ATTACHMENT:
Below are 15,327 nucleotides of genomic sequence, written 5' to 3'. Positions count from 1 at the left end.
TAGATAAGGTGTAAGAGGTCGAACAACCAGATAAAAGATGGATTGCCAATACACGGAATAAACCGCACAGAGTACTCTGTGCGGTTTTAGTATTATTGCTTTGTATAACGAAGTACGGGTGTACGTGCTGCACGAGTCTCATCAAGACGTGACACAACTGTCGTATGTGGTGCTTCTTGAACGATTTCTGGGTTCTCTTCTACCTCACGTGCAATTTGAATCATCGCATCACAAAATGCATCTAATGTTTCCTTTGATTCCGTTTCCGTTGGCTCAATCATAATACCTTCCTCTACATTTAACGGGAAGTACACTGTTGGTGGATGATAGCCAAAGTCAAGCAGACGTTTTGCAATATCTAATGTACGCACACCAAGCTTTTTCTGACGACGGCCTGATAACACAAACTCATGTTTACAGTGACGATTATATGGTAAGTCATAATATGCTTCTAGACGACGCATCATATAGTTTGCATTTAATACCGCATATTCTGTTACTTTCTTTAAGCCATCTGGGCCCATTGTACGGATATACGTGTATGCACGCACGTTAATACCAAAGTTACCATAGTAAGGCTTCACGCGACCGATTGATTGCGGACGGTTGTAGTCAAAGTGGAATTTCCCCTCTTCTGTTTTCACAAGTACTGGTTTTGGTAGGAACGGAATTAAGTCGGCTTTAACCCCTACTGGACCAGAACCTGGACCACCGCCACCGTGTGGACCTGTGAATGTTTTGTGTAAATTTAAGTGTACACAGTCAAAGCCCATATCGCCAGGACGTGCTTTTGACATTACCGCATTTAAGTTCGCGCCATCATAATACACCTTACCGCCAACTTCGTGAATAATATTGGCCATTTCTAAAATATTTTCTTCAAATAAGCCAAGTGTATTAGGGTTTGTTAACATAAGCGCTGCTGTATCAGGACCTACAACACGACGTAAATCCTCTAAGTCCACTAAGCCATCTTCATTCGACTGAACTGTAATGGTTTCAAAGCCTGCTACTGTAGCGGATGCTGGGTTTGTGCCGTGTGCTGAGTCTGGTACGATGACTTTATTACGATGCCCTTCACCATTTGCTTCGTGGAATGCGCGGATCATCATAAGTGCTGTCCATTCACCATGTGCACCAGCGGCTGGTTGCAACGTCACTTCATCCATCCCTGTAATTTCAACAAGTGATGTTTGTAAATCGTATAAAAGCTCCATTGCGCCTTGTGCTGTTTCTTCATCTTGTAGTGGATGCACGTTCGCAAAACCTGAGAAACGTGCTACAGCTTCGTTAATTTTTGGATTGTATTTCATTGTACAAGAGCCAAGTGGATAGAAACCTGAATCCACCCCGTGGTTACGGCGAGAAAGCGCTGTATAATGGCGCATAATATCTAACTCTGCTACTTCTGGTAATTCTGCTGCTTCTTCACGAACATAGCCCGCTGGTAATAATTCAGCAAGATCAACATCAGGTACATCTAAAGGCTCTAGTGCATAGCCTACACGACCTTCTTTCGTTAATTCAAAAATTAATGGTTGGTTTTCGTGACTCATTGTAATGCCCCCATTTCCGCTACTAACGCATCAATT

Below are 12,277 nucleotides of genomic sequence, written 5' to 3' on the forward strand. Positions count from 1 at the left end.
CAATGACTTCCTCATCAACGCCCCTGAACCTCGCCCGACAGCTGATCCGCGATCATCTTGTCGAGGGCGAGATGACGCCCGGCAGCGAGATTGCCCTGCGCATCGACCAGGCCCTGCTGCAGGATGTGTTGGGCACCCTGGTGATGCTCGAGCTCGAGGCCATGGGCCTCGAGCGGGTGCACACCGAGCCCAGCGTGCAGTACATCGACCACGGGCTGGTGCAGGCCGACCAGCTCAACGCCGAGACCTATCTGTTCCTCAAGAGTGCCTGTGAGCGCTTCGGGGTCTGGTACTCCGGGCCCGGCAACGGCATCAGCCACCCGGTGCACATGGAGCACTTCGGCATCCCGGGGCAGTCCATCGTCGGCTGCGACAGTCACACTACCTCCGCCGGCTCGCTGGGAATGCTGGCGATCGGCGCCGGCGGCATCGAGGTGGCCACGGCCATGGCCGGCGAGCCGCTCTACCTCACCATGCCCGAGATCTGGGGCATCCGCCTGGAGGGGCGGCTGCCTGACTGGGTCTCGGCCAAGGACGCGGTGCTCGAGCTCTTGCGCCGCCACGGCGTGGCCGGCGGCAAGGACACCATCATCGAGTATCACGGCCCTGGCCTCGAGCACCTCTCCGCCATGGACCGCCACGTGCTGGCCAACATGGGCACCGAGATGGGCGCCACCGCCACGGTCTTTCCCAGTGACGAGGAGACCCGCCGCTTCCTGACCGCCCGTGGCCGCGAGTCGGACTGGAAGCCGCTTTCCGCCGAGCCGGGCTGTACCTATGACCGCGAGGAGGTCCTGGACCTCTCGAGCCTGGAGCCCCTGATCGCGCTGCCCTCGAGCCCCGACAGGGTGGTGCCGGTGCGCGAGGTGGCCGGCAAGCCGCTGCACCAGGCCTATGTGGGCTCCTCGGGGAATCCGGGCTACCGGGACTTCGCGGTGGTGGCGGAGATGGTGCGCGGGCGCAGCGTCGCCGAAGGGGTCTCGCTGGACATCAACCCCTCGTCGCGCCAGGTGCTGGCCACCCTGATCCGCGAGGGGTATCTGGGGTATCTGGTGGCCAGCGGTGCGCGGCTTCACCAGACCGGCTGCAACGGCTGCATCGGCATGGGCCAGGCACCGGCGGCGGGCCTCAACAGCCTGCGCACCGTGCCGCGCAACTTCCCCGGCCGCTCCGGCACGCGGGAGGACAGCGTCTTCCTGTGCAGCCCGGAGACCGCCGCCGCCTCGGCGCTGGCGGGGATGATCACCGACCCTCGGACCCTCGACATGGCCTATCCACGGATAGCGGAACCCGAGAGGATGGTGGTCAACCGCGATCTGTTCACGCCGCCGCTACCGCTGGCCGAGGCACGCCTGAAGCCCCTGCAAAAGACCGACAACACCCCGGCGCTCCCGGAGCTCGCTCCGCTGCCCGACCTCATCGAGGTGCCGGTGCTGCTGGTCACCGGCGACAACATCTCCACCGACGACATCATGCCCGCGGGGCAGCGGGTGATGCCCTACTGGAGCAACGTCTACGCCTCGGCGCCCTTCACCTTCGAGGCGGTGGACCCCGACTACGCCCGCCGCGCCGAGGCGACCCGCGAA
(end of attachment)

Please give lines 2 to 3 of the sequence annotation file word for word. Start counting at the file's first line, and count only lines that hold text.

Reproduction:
TAGATAAGGTGTAAGAGGTCGAACAACCAGATAAAAGATGGATTGCCAATACACGGAATAAACCGCACAGAGTACTCTGTGCGGTTTTAGTATTATTGCTTTGTATAACGAAGTACGGGTGTACGTGCTGCACGAGTCTCATCAAGACGTGACACAACTGTCGTATGTGGTGCTTCTTGAACGATTTCTGGGTTCTCTTCTACCTCACGTGCAATTTGAATCATCGCATCACAAAATGCATCTAATGTTTCCTTTGATTCCGTTTCCGTTGGCTCAATCATAATACCTTCCTCTACATTTAACGGGAAGTACACTGTTGGTGGATGATAGCCAAAGTCAAGCAGACGTTTTGCAATATCTAATGTACGCACACCAAGCTTTTTCTGACGACGGCCTGATAACACAAACTCATGTTTACAGTGACGATTATATGGTAAGTCATAATATGCTTCTAGACGACGCATCATATAGTTTGCATTTAATACCGCATATTCTGTTACTTTCTTTAAGCCATCTGGGCCCATTGTACGGATATACGTGTATGCACGCACGTTAATACCAAAGTTACCATAGTAAGGCTTCACGCGACCGATTGATTGCGGACGGTTGTAGTCAAAGTGGAATTTCCCCTCTTCTGTTTTCACAAGTACTGGTTTTGGTAGGAACGGAATTAAGTCGGCTTTAACCCCTACTGGACCAGAACCTGGACCACCGCCACCGTGTGGACCTGTGAATGTTTTGTGTAAATTTAAGTGTACACAGTCAAAGCCCATATCGCCAGGACGTGCTTTTGACATTACCGCATTTAAGTTCGCGCCATCATAATACACCTTACCGCCAACTTCGTGAATAATATTGGCCATTTCTAAAATATTTTCTTCAAATAAGCCAAGTGTATTAGGGTTTGTTAACATAAGCGCTGCTGTATCAGGACCTACAACACGACGTAAATCCTCTAAGTCCACTAAGCCATCTTCATTCGACTGAACTGTAATGGTTTCAAAGCCTGCTACTGTAGCGGATGCTGGGTTTGTGCCGTGTGCTGAGTCTGGTACGATGACTTTATTACGATGCCCTTCACCATTTGCTTCGTGGAATGCGCGGATCATCATAAGTGCTGTCCATTCACCATGTGCACCAGCGGCTGGTTGCAACGTCACTTCATCCATCCCTGTAATTTCAACAAGTGATGTTTGTAAATCGTATAAAAGCTCCATTGCGCCTTGTGCTGTTTCTTCATCTTGTAGTGGATGCACGTTCGCAAAACCTGAGAAACGTGCTACAGCTTCGTTAATTTTTGGATTGTATTTCATTGTACAAGAGCCAAGTGGATAGAAACCTGAATCCACCCCGTGGTTACGGCGAGAAAGCGCTGTATAATGGCGCATAATATCTAACTCTGCTACTTCTGGTAATTCTGCTGCTTCTTCACGAACATAGCCCGCTGGTAATAATTCAGCAAGATCAACATCAGGTACATCTAAAGGCTCTAGTGCATAGCCTACACGACCTTCTTTCGTTAATTCAAAAATTAATGGTTGGTTTTCGTGACTCATTGTAATGCCCCCATTTCCGCTACTAACGCATCAATT

Below are 12,277 nucleotides of genomic sequence, written 5' to 3' on the forward strand. Positions count from 1 at the left end.